Reference Dok. 10; Urk. 3; CPG 3500
Incipit Τῷ δεσπότῃ μου κατὰ πάντα
Date c. 320-323
Ancient sources Par. 1-3: Second Council of Nicaea (787), Actiones 5-6
Par. 4-5: Eusebius, Contra Marcellum 1.4.40-41, 57.
Modern editions Par. 1-3: ACO2 3:560-562, 736
Par. 4-5: GCS 14:26, 29
AW 3.1:4-6

During the Seventh Ecumenical Council of AD 787 (see intro to Dok. 9), the theology of Eusebius of Caesarea was questioned. During the fifth session (actio), two sections of Eusebius’s otherwise lost letter to Euphration were read out. In the sixth session, two shorter quotes were read. Opitz (without explanation) put the longer citation from the sixth session between the two quotes of session 5, and seemingly ignores the shorter one. AW 3.3.86-87 follows this. The latter also follows Opitz in adding a section from Eusebius’s Contra Marcellum 1.4.40-41 in which Marcellus is quoting Eusebius, although the context does not mention Euphration. There is no way to date this letter any more precisely than to say it comes from the middle of the controversy, Brennecke’s “second phase” when the controversy had expanded outside Egypt.

The Greek texts below are taken from Lamberz’s edition of the Second Council of Nicaea (ACO, Series 2, 3:560, 562 and 736), and Hansen and Klostermann’s edition of  Gegen Marcell (Eusebius Werke 4, GCS 14, 2nd edn. Berlin: Akademie Verlag, 1972), 26 and 29. The FCC translation below is by Aaron West and Glen Thompson. See also the recent translations of R. Price Acts of the Second Council of Nicaea (787), TTH 68, 403-404 and 513, and that of K. Spoerl, Against Marcellus and On Ecclesiastical History (FC 135; Washington: Cath. Univ. of America Press, 2017), 108-109, 114.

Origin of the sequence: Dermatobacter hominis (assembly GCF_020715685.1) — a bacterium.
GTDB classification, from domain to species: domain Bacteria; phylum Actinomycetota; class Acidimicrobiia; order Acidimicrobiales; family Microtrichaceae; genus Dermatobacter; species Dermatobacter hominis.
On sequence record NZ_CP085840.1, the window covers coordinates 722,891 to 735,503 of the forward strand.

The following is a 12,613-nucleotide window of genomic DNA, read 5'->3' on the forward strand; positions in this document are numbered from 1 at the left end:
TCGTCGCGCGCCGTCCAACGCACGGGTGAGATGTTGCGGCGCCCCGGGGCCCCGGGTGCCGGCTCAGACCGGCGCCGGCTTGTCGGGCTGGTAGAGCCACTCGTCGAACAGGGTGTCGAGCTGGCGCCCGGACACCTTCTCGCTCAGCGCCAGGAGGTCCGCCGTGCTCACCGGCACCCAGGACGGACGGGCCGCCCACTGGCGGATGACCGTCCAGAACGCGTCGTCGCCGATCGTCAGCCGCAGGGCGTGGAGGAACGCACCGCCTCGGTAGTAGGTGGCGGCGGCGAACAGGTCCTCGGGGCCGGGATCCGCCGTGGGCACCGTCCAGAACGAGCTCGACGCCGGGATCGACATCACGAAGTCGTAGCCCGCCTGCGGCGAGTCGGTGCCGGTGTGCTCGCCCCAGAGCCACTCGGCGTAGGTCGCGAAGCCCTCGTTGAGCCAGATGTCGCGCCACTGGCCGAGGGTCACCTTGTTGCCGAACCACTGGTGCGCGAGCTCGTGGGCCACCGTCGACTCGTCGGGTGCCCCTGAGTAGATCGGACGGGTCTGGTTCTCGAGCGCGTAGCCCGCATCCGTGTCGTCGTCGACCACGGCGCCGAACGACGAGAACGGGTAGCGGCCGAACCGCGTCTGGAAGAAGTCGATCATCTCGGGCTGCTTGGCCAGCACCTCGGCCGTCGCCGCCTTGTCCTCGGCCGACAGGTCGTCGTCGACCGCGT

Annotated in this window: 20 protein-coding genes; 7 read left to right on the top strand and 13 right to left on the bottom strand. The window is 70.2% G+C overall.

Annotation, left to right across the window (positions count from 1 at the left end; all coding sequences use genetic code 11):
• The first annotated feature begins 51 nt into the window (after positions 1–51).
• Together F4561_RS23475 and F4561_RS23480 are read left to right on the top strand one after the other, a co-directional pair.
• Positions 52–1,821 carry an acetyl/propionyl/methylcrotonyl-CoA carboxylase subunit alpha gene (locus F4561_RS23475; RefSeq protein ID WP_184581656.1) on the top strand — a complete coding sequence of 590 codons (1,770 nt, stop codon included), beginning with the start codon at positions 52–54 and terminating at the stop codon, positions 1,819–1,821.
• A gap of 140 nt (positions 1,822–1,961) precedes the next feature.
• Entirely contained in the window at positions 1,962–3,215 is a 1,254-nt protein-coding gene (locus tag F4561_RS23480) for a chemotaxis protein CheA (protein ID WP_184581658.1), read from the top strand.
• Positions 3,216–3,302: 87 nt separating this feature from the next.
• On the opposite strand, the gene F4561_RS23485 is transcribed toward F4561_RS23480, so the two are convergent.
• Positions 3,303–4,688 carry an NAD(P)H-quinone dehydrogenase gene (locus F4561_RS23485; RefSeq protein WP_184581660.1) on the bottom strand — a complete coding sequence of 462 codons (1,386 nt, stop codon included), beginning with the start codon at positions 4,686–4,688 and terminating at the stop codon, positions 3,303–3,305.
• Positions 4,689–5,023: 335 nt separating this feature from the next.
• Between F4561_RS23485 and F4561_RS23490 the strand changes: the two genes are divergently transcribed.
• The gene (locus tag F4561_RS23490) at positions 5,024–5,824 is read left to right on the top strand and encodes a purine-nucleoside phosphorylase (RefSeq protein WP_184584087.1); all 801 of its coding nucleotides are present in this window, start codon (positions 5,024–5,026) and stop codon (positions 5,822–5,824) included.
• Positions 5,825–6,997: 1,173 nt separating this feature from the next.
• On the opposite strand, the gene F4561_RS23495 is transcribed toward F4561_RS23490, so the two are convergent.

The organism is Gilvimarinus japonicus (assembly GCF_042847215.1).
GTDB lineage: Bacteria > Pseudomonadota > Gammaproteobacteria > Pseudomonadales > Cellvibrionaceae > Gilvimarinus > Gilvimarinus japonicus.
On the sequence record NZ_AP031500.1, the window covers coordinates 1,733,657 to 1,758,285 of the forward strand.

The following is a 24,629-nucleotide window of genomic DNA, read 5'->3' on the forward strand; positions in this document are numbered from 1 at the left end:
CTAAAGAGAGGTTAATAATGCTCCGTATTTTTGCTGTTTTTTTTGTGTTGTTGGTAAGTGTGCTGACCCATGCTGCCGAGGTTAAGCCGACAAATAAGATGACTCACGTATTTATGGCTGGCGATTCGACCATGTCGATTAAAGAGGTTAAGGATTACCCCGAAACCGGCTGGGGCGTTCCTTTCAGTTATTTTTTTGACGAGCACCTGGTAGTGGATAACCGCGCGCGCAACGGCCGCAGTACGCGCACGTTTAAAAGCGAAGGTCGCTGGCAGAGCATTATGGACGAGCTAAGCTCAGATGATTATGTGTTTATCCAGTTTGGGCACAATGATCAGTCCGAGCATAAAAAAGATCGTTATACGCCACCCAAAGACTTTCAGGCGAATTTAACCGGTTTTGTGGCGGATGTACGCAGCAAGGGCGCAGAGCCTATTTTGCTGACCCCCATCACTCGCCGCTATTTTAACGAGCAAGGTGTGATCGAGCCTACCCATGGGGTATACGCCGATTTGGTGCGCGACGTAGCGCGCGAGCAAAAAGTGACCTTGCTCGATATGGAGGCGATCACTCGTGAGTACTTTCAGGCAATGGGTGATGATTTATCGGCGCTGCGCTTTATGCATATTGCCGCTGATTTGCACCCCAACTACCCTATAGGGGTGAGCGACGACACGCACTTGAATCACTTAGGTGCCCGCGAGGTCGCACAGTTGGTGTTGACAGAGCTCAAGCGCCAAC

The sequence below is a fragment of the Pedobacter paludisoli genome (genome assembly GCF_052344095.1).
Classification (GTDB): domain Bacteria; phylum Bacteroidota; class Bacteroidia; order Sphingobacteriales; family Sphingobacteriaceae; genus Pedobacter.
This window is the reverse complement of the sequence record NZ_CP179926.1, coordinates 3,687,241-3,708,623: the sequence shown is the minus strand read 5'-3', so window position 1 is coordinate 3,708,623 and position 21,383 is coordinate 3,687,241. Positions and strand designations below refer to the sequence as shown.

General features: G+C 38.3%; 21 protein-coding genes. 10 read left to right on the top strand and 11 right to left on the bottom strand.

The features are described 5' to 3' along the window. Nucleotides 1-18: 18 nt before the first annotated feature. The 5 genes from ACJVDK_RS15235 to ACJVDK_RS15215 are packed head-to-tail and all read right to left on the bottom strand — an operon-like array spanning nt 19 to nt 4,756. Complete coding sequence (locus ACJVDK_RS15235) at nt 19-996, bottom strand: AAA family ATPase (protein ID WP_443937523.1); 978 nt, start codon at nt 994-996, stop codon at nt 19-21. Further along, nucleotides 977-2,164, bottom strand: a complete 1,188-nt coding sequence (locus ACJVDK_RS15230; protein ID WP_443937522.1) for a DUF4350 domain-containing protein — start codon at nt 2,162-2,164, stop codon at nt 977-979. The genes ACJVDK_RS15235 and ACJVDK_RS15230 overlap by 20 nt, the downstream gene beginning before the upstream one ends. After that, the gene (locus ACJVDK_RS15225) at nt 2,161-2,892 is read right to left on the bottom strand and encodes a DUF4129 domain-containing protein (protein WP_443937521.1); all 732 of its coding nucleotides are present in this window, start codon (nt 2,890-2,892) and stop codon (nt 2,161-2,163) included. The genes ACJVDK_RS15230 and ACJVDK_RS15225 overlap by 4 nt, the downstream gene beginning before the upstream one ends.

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Conc. Nicaenum II, Actio 5
1. [Εὐσεβίου τοῦ Παμφίλου πρὸς Εὐφρατίωνα οὗ ἡἀρχή·] A letter of Eusebius of Pamphylia to Euphration. It begins as follows:
Τῷ δεσπότῃ μου κατὰ πάντα <χάριν> ὁμολογῶ.I confess to my lord by every grace.
[καὶ μεθ’ ἕτερα·] [And it continues later:]
Οὐ γὰρ συνυπάρχειν φαμὲν τὸν υἱὸν τῷ πατρί, προϋπάρχειν δὲ τὸν πατέρα τοῦ υἱοῦ. ἐὰν γὰρσυνυπάρχωσι, πῶς ἔσται ὁ πατὴρ πατὴρ καὶ ὁ υἱὸςυἱός; ἢ πῶς ὁ μὲν πρῶτος, ὁ δὲ δεύτερος, καὶ ὁ μὲνἀγέννητος, ὁ δὲ γεννητός; δύο γὰρ ἐξ ἴσου ὁμοίωςἀλλήλοις συνυπάρχοντα ἰσότιμα ἂν νοοῖντο καὶἤτοι ἄμφω, ὡς ἔφην, ἀγέννητα ἢ ἑκάτερα γεννητά. ἀλλ’ οὐδέτερον τούτων ἀληθές· οὔτε γὰρ τὸἀγέννητον οὔτε τὸ γεννητὸν <ἀμφότερον> ἂν εἴη. ἀλλὰ τὸ μὲν καὶ πρῶτον καὶ κρεῖττον καὶ τάξει καὶτιμῇ τοῦ δευτέρου ἡγεῖται, ὡς ἂν καὶ τοῦ εἶναι καὶτοῦ τοιῶσδε εἶναι τῷ δευτέρῳ αἴτιον γεγενημένον. For we do not say that the Son is coexisting with the Father, but instead that the Father existed before the Son.  For if they coexisted, how could the Father be a father, and the Son be a son?  Or how could one indeed be the first, and the other second?  And how could one be unbegotten and the other begotten?   For the two, if they are equal, likewise exist mutually and are honored equally, one must conclude that either they are both unbegotten or both begotten, as I have said, but it is clear that neither of these is true.  For they are neither both unbegotten nor both begotten.  For one is indeed the first and best and leads to/precedes the second, both in order and in honor, so that he is the occasion for the second’s existing and for his existing in this particular way.
Actio 6, p. 736